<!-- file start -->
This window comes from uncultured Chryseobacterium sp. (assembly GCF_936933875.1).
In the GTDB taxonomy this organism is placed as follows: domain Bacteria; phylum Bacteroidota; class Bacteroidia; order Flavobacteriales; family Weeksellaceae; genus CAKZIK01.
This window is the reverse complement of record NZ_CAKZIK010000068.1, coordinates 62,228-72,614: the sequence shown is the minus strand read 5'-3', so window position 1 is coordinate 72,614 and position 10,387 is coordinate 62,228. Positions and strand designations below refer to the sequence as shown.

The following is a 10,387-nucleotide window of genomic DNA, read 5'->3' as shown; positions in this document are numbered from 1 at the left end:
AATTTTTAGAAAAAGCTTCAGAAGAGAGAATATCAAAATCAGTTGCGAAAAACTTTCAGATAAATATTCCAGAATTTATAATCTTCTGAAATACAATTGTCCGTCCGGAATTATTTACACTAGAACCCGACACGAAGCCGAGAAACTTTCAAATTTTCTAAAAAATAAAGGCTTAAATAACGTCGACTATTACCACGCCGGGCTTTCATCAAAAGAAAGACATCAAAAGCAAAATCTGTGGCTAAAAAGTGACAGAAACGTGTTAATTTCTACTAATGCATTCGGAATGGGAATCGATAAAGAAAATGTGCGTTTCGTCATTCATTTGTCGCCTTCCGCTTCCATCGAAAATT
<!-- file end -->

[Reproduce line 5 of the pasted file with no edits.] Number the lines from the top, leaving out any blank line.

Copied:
AATTTTTAGAAAAAGCTTCAGAAGAGAGAATATCAAAATCAGTTGCGAAAAACTTTCAGATAAATATTCCAGAATTTATAATCTTCTGAAATACAATTGTCCGTCCGGAATTATTTACACTAGAACCCGACACGAAGCCGAGAAACTTTCAAATTTTCTAAAAAATAAAGGCTTAAATAACGTCGACTATTACCACGCCGGGCTTTCATCAAAAGAAAGACATCAAAAGCAAAATCTGTGGCTAAAAAGTGACAGAAACGTGTTAATTTCTACTAATGCATTCGGAATGGGAATCGATAAAGAAAATGTGCGTTTCGTCATTCATTTGTCGCCTTCCGCTTCCATCGAAAATT